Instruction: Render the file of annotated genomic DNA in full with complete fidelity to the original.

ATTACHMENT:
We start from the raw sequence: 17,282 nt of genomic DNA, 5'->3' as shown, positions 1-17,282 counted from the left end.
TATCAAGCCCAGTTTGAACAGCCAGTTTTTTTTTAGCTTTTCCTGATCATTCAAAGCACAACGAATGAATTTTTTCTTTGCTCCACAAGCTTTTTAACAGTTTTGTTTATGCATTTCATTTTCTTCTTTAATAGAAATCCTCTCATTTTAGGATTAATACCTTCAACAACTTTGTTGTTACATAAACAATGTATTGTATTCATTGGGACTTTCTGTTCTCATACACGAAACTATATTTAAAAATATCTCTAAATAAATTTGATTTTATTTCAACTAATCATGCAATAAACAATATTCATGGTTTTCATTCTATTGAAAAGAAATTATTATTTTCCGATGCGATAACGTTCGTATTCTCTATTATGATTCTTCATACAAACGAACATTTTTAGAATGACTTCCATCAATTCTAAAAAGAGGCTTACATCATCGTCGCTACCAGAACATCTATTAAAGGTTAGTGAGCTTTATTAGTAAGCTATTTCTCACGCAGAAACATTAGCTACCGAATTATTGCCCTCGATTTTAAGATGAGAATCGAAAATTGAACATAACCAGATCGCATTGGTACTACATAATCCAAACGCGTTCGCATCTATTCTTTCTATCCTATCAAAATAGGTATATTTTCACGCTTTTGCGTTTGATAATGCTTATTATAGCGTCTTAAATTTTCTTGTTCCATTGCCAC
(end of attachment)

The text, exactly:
We start from the raw sequence: 17,282 nt of genomic DNA, 5'->3' as shown, positions 1-17,282 counted from the left end.
TATCAAGCCCAGTTTGAACAGCCAGTTTTTTTTTAGCTTTTCCTGATCATTCAAAGCACAACGAATGAATTTTTTCTTTGCTCCACAAGCTTTTTAACAGTTTTGTTTATGCATTTCATTTTCTTCTTTAATAGAAATCCTCTCATTTTAGGATTAATACCTTCAACAACTTTGTTGTTACATAAACAATGTATTGTATTCATTGGGACTTTCTGTTCTCATACACGAAACTATATTTAAAAATATCTCTAAATAAATTTGATTTTATTTCAACTAATCATGCAATAAACAATATTCATGGTTTTCATTCTATTGAAAAGAAATTATTATTTTCCGATGCGATAACGTTCGTATTCTCTATTATGATTCTTCATACAAACGAACATTTTTAGAATGACTTCCATCAATTCTAAAAAGAGGCTTACATCATCGTCGCTACCAGAACATCTATTAAAGGTTAGTGAGCTTTATTAGTAAGCTATTTCTCACGCAGAAACATTAGCTACCGAATTATTGCCCTCGATTTTAAGATGAGAATCGAAAATTGAACATAACCAGATCGCATTGGTACTACATAATCCAAACGCGTTCGCATCTATTCTTTCTATCCTATCAAAATAGGTATATTTTCACGCTTTTGCGTTTGATAATGCTTATTATAGCGTCTTAAATTTTCTTGTTCCATTGCCAC